Purpose: The current study describes how the excess mortality risk associated with depression translates into specific causes of death occurring during a 40-year follow-up period, with focus on deaths related to injuries, cardiovascular diseases, and cancer.
Methods: Data come from a cross-sectional survey (Community Mental Health Epidemiology Study) conducted in the early 1970s in Washington County, Maryland. Random sampling for the survey resulted in 2762 interviews. For the current analyses, baseline depressed mood was linked to current participant vital status through the use of death certificates.
Results: The relative subdistribution hazards for cardiovascular deaths (3.08 [1.74-5.45]) and fatal injuries (4.63 [1.76-12.18]) were significant during the entire 40-year period for young adults (18-39 years old at baseline). The relative subdistribution hazard for cardiovascular deaths during the first 15 years of follow-up was pronounced in elderly (≥ 65 years) males (2.99 [1.67-5.37]) subjects. There were no significant associations between depressed mood and cancer deaths.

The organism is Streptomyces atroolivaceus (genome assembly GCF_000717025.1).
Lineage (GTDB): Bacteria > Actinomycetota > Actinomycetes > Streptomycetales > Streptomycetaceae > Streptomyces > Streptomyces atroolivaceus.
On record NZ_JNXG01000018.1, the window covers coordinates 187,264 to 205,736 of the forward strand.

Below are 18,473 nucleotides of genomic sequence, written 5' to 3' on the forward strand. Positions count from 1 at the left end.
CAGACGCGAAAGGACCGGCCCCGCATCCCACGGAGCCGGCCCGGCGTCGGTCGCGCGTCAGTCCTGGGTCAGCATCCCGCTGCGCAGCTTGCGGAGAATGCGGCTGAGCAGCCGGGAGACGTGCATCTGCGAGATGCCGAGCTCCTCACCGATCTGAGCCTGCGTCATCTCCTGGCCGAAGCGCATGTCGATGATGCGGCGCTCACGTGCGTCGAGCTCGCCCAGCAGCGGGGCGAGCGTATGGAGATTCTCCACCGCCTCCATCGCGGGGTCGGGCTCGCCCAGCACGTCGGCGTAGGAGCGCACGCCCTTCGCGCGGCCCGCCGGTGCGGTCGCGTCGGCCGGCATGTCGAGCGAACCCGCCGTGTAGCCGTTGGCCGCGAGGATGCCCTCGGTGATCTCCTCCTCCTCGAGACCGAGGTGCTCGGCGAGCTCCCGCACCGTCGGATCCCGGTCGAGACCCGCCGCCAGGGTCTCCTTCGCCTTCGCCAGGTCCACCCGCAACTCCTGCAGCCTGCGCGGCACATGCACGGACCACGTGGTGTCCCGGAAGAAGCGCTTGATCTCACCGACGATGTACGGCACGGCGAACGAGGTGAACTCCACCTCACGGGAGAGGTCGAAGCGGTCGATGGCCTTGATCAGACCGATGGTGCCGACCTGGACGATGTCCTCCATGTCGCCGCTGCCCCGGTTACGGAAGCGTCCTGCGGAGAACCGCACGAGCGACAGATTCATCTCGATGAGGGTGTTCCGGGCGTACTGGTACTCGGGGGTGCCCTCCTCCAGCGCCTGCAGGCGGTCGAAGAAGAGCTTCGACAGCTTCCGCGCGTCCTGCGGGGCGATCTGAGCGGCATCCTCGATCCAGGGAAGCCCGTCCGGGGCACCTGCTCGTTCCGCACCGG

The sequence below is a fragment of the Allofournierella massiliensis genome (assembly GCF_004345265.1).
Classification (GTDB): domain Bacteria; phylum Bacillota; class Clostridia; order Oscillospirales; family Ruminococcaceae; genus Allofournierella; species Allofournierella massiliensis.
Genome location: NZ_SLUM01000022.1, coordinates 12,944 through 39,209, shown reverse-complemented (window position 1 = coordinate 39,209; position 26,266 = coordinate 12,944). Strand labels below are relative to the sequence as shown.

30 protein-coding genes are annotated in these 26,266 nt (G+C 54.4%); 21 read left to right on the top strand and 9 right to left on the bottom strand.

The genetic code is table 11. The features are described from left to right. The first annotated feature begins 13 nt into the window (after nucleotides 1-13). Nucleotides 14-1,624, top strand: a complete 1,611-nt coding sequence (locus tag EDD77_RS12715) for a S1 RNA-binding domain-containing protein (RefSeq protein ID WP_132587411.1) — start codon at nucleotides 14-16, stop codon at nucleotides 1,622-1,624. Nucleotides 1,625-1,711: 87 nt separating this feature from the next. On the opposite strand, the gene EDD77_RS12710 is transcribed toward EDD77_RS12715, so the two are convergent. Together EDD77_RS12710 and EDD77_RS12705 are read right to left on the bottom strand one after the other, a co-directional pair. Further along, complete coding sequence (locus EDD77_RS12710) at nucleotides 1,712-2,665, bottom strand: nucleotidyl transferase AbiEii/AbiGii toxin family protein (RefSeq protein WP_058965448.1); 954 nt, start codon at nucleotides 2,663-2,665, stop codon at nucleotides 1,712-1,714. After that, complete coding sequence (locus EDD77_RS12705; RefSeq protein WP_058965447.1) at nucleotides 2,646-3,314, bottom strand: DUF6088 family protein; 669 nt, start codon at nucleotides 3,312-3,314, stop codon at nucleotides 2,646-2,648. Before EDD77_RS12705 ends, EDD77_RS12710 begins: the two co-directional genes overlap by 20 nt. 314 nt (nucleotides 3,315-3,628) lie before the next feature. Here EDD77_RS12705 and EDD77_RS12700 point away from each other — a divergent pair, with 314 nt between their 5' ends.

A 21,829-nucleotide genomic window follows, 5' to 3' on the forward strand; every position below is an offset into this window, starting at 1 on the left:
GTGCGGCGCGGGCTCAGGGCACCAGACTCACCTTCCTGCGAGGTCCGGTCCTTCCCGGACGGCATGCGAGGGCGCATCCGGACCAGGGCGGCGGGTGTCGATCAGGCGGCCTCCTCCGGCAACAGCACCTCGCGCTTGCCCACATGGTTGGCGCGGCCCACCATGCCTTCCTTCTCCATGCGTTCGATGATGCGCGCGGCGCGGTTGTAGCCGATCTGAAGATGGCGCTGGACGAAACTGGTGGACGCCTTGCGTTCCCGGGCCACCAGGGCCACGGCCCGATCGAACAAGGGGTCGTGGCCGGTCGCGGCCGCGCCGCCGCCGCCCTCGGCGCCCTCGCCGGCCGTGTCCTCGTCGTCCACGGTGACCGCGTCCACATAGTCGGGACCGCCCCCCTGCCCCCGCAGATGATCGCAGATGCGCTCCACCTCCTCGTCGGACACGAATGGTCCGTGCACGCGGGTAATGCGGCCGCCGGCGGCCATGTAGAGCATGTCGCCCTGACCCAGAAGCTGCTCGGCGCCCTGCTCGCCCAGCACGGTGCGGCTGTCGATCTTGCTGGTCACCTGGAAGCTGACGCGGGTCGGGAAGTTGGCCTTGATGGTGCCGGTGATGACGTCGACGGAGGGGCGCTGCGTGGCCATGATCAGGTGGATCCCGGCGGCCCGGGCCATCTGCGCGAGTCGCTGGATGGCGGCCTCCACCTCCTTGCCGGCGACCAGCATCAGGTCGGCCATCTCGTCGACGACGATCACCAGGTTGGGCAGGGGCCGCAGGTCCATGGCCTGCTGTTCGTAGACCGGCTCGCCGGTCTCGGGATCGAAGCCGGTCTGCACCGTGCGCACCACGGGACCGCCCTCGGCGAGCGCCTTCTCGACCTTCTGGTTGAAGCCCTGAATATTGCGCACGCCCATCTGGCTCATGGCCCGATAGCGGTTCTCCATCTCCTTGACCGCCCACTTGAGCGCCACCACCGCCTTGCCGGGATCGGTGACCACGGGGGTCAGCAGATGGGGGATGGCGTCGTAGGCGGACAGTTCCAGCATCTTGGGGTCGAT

Conclusions: Individuals in the general community with depressed mood may be at increased risk of deaths as the result of cardiovascular disease and injury, even several decades after exposure assessment. Young adults with depressed mood appear to be particularly vulnerable to these associations.
Copyright © 2012 Elsevier Inc. All rights reserved.